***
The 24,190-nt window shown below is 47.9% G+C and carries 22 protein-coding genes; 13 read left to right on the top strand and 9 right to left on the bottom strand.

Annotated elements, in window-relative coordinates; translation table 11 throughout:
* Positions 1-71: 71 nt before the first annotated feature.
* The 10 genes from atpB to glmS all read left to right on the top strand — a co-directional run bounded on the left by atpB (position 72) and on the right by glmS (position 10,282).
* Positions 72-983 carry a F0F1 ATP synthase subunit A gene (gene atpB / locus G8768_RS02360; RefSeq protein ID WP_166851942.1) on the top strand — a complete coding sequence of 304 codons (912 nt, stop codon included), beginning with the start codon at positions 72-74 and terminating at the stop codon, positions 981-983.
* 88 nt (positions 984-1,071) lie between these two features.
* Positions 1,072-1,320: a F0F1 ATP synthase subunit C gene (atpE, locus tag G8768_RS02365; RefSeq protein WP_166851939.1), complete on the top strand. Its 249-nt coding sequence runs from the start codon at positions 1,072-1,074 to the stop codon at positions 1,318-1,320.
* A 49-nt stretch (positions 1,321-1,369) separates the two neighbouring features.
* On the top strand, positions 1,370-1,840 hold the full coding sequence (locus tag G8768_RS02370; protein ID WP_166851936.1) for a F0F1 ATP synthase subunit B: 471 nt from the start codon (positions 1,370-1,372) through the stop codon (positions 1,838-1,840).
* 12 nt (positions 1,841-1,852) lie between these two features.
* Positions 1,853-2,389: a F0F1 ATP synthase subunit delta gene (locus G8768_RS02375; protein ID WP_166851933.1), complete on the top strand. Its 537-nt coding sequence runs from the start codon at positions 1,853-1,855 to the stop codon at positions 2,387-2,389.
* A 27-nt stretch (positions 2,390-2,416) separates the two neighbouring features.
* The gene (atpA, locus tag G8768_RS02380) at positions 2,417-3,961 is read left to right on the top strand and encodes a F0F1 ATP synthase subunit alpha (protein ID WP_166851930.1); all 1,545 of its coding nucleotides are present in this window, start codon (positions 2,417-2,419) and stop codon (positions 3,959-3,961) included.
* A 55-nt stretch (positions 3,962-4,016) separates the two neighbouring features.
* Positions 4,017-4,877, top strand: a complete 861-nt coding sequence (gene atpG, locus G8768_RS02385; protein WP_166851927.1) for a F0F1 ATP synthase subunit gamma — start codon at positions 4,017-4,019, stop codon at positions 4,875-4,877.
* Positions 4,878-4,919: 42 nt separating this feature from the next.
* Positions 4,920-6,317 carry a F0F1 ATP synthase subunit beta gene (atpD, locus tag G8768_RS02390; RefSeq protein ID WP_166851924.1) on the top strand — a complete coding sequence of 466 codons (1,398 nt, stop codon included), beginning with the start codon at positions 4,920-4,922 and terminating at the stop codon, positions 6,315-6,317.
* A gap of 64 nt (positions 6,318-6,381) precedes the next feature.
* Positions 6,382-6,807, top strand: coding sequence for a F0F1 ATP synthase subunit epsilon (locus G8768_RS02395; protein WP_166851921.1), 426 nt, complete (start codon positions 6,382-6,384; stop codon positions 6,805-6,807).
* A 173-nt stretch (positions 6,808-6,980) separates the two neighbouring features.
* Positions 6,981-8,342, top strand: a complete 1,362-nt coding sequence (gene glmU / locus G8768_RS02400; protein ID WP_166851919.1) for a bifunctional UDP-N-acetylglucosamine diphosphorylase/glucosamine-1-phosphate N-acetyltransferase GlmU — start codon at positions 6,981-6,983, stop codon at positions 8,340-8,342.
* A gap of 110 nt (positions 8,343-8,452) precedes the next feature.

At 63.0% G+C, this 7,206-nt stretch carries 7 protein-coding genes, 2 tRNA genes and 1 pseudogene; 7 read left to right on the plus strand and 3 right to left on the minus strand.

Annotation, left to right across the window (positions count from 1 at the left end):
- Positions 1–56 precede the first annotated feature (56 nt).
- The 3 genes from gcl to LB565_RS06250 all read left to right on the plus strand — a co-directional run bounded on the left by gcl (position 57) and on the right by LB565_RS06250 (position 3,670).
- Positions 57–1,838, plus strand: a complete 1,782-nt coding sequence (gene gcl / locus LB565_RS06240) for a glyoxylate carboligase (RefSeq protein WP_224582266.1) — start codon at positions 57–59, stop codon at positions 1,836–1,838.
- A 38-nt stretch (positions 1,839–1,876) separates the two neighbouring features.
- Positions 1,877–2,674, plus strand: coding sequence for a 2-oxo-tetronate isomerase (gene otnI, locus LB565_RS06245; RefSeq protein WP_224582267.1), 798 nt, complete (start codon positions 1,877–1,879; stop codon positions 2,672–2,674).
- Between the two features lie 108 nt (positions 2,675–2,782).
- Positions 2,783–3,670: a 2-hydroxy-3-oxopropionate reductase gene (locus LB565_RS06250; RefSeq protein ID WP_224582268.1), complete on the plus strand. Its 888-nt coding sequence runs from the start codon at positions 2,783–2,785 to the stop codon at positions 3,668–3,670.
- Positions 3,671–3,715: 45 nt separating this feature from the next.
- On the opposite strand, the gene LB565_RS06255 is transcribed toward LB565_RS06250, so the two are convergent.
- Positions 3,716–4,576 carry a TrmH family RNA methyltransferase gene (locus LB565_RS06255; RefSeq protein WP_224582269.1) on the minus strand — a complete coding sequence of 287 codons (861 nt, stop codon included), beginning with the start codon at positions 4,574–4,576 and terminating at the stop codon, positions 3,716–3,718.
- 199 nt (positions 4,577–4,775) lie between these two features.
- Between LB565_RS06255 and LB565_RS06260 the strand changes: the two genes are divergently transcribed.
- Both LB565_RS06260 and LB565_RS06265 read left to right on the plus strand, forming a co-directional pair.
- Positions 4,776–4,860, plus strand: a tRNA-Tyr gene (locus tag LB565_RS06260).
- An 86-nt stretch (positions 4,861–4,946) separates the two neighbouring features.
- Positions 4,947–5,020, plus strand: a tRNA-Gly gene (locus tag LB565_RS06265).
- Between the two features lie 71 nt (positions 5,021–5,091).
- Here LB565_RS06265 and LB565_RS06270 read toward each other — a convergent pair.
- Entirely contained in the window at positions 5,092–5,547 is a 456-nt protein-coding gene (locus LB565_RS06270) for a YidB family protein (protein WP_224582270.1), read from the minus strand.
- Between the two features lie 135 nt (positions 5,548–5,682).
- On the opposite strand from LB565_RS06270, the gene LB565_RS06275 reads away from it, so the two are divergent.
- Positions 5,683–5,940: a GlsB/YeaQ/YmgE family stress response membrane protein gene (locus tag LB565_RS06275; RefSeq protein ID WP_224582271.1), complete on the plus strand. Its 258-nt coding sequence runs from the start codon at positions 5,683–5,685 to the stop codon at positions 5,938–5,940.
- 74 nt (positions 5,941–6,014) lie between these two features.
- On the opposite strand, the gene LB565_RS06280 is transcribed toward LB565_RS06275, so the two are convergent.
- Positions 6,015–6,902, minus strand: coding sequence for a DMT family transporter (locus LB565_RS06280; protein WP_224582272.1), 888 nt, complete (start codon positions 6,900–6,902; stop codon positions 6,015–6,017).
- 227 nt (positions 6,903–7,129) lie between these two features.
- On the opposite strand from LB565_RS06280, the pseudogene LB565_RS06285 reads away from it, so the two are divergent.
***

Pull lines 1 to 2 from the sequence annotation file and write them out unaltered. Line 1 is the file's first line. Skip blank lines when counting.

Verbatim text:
The 24,190-nt window shown below is 47.9% G+C and carries 22 protein-coding genes; 13 read left to right on the top strand and 9 right to left on the bottom strand.

Annotated elements, in window-relative coordinates; translation table 11 throughout: